Following this last idea, also considering as well the fact that different Venezuelan official entities such as PDVSA allegedly have different accounts in russian banks, now under massive sanctions by Washington after the invasion of Ukraine by Moscow, while taking into account the different mechanisms under which these potential new joint ventures will work, the intensity of production altogether under still existing critical conditions of public services, power outages and rationing in onshore and offshore operational areas, recurrent thefts of oil equipments and materials in remote areas, all this impacting heavily in the dwindling of oil output of Venezuela, running way before the imposing of sanctions by the former Trump administration in 2018.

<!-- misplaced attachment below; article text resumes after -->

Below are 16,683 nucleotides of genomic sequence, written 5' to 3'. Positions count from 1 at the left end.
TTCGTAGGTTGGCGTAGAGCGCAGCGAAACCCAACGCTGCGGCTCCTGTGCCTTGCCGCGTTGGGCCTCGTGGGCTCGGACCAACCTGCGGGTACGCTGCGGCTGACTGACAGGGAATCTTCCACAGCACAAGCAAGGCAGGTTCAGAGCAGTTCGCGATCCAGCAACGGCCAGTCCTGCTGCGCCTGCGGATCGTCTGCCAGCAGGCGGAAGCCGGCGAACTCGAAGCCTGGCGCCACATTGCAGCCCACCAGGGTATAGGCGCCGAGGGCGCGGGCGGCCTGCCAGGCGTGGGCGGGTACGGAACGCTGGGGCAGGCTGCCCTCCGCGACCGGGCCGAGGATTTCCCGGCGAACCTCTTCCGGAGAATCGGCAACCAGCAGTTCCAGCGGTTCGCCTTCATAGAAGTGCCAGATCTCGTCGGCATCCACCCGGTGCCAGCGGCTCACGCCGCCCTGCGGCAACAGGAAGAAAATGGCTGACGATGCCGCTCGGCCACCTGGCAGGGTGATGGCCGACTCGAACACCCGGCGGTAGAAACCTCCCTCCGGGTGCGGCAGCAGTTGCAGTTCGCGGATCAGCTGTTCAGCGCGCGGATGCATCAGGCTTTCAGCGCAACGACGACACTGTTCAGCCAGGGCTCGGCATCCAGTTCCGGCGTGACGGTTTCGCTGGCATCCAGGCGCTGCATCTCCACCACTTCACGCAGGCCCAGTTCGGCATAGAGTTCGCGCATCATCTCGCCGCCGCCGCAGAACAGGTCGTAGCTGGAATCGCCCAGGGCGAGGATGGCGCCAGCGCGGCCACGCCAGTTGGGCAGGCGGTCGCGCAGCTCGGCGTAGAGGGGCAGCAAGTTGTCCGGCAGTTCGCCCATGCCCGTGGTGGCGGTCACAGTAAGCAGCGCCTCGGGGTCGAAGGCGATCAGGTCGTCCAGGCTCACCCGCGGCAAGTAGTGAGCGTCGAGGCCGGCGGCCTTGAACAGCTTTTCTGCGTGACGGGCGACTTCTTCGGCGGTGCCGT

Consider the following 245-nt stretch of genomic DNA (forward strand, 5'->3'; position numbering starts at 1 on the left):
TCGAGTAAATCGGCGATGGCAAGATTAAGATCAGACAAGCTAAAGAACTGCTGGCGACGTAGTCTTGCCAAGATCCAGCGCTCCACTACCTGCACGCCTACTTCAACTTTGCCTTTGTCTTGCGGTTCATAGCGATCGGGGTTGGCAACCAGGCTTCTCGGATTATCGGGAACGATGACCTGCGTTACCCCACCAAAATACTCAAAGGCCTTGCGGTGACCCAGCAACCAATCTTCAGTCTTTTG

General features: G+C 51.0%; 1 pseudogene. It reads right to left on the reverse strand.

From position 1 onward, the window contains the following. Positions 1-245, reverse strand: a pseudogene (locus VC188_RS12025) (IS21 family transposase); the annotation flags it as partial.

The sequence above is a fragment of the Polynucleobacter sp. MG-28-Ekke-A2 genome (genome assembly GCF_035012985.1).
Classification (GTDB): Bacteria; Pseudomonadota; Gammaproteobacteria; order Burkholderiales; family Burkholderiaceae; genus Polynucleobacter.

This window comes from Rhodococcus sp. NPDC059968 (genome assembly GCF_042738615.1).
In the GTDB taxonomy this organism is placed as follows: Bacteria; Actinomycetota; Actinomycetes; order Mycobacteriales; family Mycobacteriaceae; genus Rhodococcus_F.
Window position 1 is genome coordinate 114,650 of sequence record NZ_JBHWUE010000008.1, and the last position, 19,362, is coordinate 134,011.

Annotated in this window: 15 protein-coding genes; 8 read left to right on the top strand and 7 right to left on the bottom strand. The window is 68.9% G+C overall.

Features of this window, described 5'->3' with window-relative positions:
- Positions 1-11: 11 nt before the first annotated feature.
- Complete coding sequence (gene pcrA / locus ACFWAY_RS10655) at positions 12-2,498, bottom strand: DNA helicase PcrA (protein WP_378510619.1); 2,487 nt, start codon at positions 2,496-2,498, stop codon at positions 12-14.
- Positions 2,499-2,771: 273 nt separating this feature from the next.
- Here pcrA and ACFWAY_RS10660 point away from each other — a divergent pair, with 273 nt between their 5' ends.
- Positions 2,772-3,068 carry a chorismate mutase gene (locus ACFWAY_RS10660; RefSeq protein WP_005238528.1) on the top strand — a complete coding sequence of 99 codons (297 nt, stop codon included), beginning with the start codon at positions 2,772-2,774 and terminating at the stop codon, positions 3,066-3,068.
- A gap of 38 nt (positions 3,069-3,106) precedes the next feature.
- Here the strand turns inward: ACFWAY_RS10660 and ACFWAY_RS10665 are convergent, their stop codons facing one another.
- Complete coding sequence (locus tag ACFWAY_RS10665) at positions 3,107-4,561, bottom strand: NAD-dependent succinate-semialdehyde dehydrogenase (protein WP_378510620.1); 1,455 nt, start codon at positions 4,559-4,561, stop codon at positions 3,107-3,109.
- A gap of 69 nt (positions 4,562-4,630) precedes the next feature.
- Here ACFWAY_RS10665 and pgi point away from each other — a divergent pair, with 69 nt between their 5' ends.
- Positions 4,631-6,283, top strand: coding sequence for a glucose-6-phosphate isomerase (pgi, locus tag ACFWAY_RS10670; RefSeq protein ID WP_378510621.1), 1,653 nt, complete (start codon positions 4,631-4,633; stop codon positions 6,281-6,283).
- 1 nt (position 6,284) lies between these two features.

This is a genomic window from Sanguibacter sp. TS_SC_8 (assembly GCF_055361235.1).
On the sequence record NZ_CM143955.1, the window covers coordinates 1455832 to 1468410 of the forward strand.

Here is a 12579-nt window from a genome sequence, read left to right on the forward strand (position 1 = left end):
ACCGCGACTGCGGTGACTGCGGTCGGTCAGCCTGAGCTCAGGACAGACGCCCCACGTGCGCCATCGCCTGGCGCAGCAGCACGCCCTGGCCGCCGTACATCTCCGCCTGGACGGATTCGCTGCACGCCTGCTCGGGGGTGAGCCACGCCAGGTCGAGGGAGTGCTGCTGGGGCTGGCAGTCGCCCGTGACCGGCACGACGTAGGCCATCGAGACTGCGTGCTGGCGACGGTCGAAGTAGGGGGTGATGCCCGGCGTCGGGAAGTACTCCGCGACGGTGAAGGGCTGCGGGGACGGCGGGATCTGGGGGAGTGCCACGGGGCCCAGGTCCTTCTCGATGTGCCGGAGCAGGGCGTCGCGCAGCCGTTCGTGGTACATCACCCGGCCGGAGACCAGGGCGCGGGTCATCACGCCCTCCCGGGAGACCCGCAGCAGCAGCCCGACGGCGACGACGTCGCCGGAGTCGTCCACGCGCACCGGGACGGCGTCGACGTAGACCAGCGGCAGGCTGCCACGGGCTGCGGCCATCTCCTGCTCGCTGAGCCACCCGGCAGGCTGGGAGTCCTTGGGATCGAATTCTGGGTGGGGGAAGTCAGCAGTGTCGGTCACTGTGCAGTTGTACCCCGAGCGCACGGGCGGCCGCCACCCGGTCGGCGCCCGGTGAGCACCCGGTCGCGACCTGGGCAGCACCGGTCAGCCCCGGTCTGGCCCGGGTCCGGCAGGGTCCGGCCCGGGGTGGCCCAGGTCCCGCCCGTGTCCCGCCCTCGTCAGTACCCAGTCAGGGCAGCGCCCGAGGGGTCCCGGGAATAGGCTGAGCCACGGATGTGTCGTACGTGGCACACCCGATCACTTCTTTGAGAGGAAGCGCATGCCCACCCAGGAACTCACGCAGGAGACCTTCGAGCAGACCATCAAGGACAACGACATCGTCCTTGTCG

On this regard as Washington is seeking ways to replace the banned oil from Russia, for Venezuela to replace it (an irony when ever since Venezuelan oil exports to the US were sanctions by the Trump administration, Russia gradually fill that void left by its key ally in South America as it lift its oil and products exports in recent years), considering that PDVSA used to export around 1 MMBPD to US refineries and collapsing as a consequence of myriads of problems facing the hydrocarbon sector and current exports of Venezuela are under contracts tied to deals with China, significant financial investments are necessary to add new non compromised production, while also considering the options of ever more emerging players in oil production like Colombia and Guyana, which could even backtrack this topic of reconsidering Venezuela as a supplier of oil if Caracas gets too demanding and considering  the significant damages for years to PDVSA’s oil production in the light of the urgency of needs to replace the void left by the banning of russian oil to the US.